Location: Peanut ResearchTitle: Recombination and cryptic heterokaryosis in Aspergillus flavus) Author
Submitted to: Mycological Society of America
Publication Type: Abstract Only
Publication Acceptance Date: 7/12/2011
Publication Date: 8/25/2011
Citation: Olarte, R., Horn, B.W., Monacell, J.T., Singh, R., Carbone, I. 2011. Recombination and cryptic heterokaryosis in Aspergillus flavus. Mycological Society of America. Interpretive Summary: None required.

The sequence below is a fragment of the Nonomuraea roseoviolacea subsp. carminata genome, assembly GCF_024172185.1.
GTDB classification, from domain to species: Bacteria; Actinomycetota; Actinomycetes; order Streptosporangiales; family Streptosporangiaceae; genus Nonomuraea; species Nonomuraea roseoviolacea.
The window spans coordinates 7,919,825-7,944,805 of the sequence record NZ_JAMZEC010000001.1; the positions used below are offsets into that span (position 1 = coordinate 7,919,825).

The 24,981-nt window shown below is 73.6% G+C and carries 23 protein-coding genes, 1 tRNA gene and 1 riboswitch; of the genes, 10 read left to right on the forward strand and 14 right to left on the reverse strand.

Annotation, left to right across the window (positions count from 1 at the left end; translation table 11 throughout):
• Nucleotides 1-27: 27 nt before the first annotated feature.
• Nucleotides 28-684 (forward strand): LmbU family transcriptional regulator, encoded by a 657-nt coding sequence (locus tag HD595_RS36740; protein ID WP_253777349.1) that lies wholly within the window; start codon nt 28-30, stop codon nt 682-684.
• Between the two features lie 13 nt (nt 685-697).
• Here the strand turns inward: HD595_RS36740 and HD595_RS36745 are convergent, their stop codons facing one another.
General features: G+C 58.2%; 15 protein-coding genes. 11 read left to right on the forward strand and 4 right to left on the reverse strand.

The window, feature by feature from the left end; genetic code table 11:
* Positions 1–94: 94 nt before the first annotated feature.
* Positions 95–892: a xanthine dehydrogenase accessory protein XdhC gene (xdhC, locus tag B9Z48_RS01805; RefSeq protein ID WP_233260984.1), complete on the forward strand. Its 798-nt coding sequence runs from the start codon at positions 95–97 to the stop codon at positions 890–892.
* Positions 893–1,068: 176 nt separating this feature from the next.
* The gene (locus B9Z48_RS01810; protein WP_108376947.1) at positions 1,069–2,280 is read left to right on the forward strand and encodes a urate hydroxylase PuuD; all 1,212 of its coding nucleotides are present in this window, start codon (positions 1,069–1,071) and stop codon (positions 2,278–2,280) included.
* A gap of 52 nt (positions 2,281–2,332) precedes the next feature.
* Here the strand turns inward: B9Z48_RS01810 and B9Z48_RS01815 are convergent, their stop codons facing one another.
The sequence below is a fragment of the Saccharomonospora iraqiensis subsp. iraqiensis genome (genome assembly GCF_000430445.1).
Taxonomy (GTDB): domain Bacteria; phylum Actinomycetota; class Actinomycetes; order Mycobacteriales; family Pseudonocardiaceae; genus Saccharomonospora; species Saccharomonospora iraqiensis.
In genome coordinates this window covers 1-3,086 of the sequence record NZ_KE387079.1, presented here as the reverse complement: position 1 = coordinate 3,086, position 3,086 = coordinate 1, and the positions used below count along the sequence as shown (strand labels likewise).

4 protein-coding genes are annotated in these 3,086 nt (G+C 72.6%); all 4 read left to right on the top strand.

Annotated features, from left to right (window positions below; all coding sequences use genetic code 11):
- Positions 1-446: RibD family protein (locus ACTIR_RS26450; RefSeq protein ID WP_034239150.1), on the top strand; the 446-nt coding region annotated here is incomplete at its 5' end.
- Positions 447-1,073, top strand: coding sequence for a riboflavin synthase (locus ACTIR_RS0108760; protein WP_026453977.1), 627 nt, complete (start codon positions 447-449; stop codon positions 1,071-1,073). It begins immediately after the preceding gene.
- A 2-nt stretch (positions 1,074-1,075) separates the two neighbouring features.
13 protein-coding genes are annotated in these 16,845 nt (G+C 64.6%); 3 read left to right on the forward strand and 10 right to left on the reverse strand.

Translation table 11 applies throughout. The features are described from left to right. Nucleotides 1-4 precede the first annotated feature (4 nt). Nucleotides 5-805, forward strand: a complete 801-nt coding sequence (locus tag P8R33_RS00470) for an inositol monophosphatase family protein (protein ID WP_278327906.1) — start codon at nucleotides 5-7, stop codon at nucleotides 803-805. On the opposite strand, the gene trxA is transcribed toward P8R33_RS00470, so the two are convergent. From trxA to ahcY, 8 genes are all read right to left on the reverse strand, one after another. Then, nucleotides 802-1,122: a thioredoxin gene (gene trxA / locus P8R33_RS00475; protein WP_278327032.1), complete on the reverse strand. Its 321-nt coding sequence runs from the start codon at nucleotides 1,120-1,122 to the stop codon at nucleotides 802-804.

Technical Abstract: Aspergillus flavus is a pathogen of many agronomically important crops worldwide and can also cause human and animal diseases. A. flavus is the major producer of aflatoxins (AFs), which are carcinogenic secondary metabolites. In the United States, mycotoxins have been estimated to cause agricultural losses totaling upwards of $1.66 billion annually. In 1974, an AF poisoning epidemic resulted in 106 human deaths in western India, and more recently, in 2004, 125 deaths were reported in Kenya, East Africa. We recently described Petromyces flavus, the sexual state of A. flavus, from crosses between strains of the opposite mating type. We demonstrated that sexual reproduction in A. flavus is heterothallic and occurs between individuals belonging to different vegetative compatibility groups, which suggest that the vegetative compatibility system is not a barrier to genetic exchange and recombination. In the present study, we genetically examined the F1 offspring from several successful crosses. Linked loci within the AF gene cluster on chromosome 3 and unlinked loci on different chromosomes were analyzed to detect crossovers and independent assortment. Our data indicate that recombination increases the effective population sizes of aflatoxigenic fungi and may be driving genetic and functional hyperdiversity in A. flavus. We also observed non-Mendelian inheritance of extra-genomic AF cluster alleles in crosses with partial AF cluster parents, which suggests a possible role of cryptic heterokaryosis, in addition to sexual recombination, in modulating AF production.